3:20 am
the u.k. in the sense that we prefer companies like -- that like banking but more actually the small and medium-sized banks which have traditional lending businesses and benefit from higher interest rates. where we are a bit more cautious about banks that have a more diversified portfolio is because in this rate hiking environment, you see markets go up and down all the time like we what -- like what we saw in january and february and that reduces trading revenues. the more you have exposure to asset management in trading operations, the more watered down lending profits get. francine: how much do you play all of these divergence of the central banks, asset classes, but also individual countries through their currencies instead of stocks? joachim: at the moment we don't
3:21 am
play too much in the currency space. what we expect is that as the banks hike interest rates, the carry trade which has been a miserable lace to be over the last decade with everyone in the western world running zero interest rate policies will start to come back to life again. that should support. in -- that should support. that should support full sterling. we don't see a message trend there. francine: thank you so much. joachim klement, head of strategy at liberum. we see a reversal of stocks. this is where we see geopolitical risk receding after headlines from interfax easing. there saying and reporting that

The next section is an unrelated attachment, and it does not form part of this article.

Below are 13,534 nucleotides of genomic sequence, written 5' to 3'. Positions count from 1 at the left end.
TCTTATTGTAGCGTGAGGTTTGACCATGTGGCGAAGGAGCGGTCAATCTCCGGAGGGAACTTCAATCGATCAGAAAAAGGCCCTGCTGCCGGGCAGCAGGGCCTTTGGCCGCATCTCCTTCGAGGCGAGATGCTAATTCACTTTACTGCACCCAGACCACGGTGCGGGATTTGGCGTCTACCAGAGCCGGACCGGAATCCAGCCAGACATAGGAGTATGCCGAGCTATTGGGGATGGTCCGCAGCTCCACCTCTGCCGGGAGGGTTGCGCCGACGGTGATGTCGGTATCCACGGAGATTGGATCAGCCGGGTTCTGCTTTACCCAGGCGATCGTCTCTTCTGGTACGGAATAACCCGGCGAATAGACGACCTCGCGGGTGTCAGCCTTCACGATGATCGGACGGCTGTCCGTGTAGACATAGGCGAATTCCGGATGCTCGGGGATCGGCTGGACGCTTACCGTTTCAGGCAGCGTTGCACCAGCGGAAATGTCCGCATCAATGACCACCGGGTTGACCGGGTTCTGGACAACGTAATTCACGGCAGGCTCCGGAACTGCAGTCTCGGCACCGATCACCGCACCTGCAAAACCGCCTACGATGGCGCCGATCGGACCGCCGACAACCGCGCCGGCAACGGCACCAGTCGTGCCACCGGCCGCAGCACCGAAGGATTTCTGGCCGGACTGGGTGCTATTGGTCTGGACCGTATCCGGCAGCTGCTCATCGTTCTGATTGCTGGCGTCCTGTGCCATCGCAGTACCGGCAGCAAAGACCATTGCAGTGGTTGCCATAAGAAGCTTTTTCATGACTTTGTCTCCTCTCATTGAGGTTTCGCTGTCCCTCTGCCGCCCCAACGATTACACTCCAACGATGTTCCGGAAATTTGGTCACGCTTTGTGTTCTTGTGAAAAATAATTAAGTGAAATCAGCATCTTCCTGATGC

3:22 am
some of the russian troops have been returning home after the drills. it is unclear if it was the belarus drills that we have been talking about or whether it is some of the southern and western armies that are returning today. we will keep a close eye on it but it is clear that on the back of that, with futures in the u.s. rising, and also the russian index gaining 2.6%. coming up, u.k. incomes see the biggest increase since 2013 as inflation bites. we will break down the numbers next. this is bloomberg. ♪
3:23 am
3:24 am
3:25 am
francine: welcome back to the open. 24 minutes into european trading day. we are seeing a reversal with the european stocks gaining some 0.9%. it is clear that there is more optimism on the markets. that geopolitical risks are receding. we will have to see how the meeting between vladimir putin and olaf scholz gets on as they meet in a couple of hours. the u.k. sees wages rise at the highest pace. joining us now is lizzy burden. this morning's data underscores
3:26 am
that the country went too far and asking workers to not ask for a pay raise. lizzy: you can see that wages declined by real terms in december. it underscores that even though the economy is recovering strongly, that tightness in the labor market isn't translating into wage growth. the market is tight. you have got wages at record highs again, you have got -- again because people are declaring themselves long-term sick, but given that inflation is running at a three year high, it is not a surprise that you have got this sweep. that only gets worse when you have the taxes and energy bills increase in april. i asked -- they say that today isn't going to do much further boe rate hiking in march. francine: at the same time, these tend to be theoretical.
3:27 am